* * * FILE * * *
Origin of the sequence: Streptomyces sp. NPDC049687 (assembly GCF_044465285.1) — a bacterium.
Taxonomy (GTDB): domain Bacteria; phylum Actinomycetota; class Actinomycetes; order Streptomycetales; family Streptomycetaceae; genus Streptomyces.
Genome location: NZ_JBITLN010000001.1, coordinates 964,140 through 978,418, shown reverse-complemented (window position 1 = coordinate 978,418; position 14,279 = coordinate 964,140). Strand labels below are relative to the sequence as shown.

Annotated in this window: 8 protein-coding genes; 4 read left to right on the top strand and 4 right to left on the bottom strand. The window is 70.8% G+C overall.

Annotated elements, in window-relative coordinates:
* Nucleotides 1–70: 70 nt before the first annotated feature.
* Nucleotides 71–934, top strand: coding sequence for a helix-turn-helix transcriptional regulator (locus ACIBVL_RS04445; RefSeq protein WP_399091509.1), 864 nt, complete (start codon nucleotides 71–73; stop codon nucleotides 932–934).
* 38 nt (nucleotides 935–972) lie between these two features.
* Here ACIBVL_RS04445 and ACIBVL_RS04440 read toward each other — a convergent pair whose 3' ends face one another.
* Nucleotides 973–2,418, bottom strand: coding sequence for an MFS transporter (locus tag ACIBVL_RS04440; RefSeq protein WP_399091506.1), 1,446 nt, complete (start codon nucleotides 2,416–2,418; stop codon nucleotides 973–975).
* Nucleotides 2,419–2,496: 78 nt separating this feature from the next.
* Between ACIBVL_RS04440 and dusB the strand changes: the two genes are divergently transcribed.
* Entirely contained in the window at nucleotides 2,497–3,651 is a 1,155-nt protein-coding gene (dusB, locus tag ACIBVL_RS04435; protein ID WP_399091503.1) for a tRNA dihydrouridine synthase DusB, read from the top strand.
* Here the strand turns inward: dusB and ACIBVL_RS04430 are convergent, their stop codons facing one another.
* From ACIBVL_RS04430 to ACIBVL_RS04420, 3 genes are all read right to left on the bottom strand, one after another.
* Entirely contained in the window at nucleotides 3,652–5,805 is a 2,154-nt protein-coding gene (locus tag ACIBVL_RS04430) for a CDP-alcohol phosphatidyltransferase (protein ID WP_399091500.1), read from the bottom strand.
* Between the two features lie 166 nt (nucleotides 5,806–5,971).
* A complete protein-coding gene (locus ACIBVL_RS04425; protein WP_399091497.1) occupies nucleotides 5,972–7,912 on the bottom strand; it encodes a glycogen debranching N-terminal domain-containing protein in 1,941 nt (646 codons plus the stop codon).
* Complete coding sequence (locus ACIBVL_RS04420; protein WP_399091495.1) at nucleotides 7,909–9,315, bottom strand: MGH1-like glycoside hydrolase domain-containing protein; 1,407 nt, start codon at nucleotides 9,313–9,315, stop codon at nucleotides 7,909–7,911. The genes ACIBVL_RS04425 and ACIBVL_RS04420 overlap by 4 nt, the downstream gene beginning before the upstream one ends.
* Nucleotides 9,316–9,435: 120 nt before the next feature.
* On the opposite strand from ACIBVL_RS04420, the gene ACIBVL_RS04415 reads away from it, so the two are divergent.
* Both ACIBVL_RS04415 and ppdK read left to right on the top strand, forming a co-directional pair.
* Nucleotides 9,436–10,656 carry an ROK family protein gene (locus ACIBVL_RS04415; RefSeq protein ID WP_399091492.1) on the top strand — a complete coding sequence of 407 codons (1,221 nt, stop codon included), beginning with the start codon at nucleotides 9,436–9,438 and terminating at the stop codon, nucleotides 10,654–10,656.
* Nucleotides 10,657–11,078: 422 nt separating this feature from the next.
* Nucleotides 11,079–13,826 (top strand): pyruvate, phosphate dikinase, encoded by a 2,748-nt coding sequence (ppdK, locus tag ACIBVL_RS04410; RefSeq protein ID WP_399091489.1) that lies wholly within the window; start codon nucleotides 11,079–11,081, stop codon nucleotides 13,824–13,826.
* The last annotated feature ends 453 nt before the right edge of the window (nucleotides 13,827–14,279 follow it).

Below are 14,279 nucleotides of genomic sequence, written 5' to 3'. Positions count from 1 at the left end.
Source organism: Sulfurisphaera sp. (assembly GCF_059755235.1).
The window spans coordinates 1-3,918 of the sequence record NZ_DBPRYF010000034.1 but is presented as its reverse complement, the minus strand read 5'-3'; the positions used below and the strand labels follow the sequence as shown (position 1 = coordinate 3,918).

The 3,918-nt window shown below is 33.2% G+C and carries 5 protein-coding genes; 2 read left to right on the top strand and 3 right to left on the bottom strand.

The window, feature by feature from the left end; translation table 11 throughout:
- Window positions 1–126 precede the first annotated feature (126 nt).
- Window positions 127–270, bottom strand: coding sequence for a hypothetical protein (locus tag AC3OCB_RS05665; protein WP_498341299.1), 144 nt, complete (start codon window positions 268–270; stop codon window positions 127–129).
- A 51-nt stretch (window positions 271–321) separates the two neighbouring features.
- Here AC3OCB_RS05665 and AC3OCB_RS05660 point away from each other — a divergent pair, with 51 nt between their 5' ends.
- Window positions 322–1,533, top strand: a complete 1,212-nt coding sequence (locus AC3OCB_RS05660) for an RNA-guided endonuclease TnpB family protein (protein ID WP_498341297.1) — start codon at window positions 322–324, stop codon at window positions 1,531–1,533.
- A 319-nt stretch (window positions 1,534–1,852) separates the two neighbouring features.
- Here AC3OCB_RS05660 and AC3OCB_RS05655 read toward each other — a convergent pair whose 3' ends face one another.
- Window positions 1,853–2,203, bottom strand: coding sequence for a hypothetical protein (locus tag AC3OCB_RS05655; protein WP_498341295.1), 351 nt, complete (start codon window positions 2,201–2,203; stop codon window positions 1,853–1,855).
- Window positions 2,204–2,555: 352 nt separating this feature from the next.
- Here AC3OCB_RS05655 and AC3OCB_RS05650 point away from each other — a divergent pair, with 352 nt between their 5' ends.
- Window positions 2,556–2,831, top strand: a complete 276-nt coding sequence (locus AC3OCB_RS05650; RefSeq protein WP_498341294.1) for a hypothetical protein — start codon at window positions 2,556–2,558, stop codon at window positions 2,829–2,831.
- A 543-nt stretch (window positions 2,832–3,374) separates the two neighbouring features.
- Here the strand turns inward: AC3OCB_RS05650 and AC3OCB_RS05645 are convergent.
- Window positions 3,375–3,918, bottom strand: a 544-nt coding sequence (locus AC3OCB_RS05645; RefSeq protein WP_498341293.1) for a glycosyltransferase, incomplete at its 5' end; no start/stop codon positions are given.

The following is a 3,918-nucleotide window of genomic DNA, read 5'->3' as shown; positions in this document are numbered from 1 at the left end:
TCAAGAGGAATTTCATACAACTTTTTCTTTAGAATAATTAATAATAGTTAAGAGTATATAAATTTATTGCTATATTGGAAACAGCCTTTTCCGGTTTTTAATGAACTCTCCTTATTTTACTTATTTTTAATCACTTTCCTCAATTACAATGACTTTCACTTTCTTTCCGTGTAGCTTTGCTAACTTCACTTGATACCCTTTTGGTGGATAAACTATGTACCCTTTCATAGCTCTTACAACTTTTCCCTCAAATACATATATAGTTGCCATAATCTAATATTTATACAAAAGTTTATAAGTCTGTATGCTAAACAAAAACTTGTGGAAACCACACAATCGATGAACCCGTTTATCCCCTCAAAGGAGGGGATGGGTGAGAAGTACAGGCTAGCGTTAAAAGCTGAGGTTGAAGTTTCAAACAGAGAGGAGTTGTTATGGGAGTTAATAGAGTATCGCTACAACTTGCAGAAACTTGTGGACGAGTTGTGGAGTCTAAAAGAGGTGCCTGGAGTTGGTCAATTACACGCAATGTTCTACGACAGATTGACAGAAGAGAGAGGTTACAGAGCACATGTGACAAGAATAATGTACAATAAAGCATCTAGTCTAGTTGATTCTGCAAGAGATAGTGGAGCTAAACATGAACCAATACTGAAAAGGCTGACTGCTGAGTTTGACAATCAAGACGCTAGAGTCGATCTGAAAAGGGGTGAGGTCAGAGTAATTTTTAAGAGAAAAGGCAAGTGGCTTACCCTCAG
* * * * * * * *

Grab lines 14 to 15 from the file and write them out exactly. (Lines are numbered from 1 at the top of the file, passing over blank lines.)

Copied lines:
* Here the strand turns inward: dusB and ACIBVL_RS04430 are convergent, their stop codons facing one another.
* From ACIBVL_RS04430 to ACIBVL_RS04420, 3 genes are all read right to left on the bottom strand, one after another.